Direct to the point, Guterres told the representatives of 193 countries gathered in New York: “We are on the edge of an abyss and moving in the wrong direction.” But, of course, the abyss had been made clear enough after the IPCC report and its catastrophic projections. But what did he mean by the wrong direction? Here are some bullet points of what came out, then, of his Pandora’s box:

• The significant gap between rich and poor that the pandemic revealed.
• The alarming state of the environment and the growing effects of climate change, especially in poor countries.
• The terrorist threat, violation of human rights in places like Yemen, Afghanistan, Ethiopia, and many other countries are simply not mentioned because the list would become endless.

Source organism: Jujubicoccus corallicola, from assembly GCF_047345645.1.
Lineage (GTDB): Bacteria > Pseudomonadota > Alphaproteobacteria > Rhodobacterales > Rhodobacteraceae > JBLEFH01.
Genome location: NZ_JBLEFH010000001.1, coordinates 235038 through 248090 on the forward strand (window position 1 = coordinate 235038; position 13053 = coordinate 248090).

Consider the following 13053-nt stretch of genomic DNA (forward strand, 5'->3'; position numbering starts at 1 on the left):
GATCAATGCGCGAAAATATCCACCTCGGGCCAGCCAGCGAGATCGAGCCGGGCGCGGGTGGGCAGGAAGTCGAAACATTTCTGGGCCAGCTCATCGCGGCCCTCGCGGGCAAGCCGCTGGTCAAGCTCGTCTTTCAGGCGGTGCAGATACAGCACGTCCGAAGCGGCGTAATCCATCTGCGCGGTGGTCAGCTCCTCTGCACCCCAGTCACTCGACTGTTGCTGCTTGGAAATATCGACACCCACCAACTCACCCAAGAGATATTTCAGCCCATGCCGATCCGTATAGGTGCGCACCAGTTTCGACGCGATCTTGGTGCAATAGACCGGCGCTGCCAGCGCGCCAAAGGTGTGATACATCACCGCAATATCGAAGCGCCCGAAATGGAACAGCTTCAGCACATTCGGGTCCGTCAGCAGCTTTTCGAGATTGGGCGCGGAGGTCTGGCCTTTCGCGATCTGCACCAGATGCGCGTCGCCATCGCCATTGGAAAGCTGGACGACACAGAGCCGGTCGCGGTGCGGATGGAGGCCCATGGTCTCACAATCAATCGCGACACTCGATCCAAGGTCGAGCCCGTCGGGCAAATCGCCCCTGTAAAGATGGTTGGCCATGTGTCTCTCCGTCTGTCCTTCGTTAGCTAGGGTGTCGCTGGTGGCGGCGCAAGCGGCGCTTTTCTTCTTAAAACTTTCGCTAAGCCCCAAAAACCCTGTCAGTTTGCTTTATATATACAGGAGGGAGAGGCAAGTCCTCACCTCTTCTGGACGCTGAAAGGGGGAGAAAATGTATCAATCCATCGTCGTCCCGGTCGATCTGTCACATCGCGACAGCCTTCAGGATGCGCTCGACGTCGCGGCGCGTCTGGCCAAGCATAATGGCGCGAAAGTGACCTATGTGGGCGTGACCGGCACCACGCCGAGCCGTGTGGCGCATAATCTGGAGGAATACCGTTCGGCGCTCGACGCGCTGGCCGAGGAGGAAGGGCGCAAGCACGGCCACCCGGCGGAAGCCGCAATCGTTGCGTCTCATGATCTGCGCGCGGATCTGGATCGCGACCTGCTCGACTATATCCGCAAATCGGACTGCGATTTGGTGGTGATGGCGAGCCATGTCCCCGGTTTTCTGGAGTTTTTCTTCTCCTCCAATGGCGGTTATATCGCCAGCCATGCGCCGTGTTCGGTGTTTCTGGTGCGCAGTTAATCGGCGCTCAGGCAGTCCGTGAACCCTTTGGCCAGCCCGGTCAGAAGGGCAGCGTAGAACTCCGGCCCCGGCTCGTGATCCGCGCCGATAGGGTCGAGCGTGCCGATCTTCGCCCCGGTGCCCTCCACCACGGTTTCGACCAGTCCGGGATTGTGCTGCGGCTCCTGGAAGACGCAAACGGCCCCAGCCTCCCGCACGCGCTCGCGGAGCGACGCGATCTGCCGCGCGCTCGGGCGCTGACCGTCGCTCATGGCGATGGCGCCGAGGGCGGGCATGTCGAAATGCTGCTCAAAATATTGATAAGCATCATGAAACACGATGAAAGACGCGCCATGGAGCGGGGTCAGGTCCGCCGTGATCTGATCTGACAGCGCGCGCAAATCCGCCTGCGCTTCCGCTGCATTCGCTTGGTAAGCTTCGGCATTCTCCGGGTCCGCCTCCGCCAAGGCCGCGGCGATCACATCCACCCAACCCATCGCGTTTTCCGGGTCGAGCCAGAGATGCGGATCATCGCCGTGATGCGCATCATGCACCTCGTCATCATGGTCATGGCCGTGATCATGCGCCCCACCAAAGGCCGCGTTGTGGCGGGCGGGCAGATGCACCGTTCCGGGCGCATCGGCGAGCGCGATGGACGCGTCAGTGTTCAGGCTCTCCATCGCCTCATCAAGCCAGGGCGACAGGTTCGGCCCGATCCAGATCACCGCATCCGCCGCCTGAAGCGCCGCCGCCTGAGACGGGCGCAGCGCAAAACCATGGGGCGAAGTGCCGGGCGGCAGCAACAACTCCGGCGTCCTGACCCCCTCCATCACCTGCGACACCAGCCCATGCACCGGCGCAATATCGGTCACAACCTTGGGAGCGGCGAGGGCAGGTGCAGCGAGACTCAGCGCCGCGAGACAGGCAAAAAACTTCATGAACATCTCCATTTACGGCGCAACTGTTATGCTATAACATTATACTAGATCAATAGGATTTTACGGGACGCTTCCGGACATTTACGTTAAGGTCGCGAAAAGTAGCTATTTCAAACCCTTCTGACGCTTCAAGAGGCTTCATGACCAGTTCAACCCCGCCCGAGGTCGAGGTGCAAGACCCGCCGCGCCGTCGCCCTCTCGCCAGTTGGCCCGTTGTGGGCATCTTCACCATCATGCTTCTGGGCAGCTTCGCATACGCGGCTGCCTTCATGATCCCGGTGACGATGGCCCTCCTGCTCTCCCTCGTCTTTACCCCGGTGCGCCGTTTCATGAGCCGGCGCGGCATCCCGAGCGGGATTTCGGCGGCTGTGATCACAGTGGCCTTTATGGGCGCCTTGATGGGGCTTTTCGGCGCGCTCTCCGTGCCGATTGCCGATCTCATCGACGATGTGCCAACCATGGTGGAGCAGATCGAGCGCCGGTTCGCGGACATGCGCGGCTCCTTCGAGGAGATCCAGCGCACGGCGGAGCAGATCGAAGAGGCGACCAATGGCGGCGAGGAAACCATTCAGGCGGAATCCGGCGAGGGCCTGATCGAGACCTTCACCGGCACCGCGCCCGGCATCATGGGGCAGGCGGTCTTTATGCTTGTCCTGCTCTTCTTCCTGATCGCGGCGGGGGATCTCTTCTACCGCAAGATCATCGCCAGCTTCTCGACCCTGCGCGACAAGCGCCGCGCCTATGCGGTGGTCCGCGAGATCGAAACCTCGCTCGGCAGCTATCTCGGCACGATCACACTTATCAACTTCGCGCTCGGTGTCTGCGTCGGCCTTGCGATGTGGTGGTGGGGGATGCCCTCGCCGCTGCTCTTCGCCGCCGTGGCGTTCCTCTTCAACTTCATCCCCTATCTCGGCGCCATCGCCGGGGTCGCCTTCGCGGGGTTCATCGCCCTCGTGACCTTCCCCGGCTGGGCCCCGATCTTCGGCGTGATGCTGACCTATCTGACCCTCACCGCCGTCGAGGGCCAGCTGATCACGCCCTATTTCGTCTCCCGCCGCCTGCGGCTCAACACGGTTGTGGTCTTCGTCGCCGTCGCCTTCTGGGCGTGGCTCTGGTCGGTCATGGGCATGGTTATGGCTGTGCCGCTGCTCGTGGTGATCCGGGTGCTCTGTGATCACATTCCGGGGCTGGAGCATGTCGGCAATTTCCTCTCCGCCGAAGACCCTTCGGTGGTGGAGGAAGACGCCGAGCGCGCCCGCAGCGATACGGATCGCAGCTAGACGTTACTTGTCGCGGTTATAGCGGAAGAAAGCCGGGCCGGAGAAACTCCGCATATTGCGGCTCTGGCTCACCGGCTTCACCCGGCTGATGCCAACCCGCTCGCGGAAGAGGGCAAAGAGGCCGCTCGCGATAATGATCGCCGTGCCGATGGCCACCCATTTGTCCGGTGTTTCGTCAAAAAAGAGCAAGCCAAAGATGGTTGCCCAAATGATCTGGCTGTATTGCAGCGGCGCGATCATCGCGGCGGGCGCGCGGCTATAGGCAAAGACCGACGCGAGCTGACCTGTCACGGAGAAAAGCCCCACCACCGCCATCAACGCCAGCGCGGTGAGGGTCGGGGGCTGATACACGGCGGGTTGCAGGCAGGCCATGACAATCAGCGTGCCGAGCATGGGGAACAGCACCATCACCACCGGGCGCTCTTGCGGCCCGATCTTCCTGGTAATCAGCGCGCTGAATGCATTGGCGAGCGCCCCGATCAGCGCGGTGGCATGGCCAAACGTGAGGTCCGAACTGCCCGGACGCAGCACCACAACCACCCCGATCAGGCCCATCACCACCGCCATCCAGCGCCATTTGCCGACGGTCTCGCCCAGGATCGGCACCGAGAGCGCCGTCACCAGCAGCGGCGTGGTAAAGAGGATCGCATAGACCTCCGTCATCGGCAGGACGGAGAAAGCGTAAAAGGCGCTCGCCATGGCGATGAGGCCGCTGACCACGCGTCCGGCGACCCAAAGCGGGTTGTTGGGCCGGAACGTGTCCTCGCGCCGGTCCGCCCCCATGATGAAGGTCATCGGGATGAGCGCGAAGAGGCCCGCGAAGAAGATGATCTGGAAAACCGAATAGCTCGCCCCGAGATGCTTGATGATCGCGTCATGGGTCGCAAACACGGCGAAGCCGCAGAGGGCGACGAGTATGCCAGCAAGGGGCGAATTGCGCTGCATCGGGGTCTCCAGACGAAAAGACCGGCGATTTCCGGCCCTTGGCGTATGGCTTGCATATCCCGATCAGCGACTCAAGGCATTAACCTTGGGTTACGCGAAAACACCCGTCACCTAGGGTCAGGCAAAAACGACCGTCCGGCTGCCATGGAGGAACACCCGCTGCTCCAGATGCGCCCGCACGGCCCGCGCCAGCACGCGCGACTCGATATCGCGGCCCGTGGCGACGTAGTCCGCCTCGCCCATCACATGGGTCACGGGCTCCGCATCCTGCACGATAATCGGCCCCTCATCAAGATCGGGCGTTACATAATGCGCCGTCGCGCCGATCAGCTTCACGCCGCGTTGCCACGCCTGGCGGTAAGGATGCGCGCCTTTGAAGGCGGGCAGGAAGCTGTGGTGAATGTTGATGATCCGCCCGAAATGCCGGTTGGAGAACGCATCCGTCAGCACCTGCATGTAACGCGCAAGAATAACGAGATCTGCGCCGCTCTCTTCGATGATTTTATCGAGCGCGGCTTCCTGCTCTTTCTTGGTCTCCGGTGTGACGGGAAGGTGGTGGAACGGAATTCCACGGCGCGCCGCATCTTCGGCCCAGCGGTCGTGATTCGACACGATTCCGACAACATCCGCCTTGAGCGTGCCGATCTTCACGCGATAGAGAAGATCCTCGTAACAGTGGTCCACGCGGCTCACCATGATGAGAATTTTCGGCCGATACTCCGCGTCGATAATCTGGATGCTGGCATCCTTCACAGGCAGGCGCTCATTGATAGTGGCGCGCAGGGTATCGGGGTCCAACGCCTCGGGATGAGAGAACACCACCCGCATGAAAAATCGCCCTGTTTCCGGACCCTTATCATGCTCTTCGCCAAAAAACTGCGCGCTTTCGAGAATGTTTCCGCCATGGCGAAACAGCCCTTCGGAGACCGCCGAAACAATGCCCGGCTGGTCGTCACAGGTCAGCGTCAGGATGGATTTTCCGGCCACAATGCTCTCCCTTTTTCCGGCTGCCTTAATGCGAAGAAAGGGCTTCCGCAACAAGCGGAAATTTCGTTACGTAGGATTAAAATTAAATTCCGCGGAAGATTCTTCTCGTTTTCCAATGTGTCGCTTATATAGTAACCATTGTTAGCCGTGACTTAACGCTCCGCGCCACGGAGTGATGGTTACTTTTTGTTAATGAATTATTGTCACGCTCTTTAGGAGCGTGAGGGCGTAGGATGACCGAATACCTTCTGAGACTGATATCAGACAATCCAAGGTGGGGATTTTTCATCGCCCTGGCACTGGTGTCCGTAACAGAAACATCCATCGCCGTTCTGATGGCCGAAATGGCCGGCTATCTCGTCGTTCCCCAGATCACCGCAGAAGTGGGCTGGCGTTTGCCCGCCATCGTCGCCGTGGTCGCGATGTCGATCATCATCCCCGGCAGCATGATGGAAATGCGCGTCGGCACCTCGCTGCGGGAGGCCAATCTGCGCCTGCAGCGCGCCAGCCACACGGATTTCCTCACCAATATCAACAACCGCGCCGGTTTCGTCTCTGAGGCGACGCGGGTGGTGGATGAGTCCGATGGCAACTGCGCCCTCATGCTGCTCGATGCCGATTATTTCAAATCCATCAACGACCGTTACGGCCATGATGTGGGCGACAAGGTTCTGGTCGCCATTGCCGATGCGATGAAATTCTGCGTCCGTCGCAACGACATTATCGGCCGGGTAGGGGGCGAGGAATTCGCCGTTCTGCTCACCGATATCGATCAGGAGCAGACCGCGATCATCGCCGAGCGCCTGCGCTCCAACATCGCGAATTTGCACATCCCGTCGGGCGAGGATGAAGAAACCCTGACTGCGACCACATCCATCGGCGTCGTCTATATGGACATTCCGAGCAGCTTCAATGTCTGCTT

• The growing threat of misinformation, confusion and mistrust spread over the internet and the adverse effects they cause on the population (polarization, ignorance or paralysis), breeding grounds for cronyism, populism or totalitarianism of all sorts.

My favourite part of the speech came when, feeling overwhelmed by the mountain of catastrophic evidence and bad news, the speaker launched a kind of lifeline or lifebuoy and said, looking directly at the screen: “Solidarity is missing in action when we need it most.” Great!

The issue is that solidarity is not missing in action but instead hijacked by a cartel demanding an impossible ransom. Each country member seeks to pay as little as possible, and ultimately the session ended without anyone making a decision. As we will see, solidarity will remain missing in action in New York.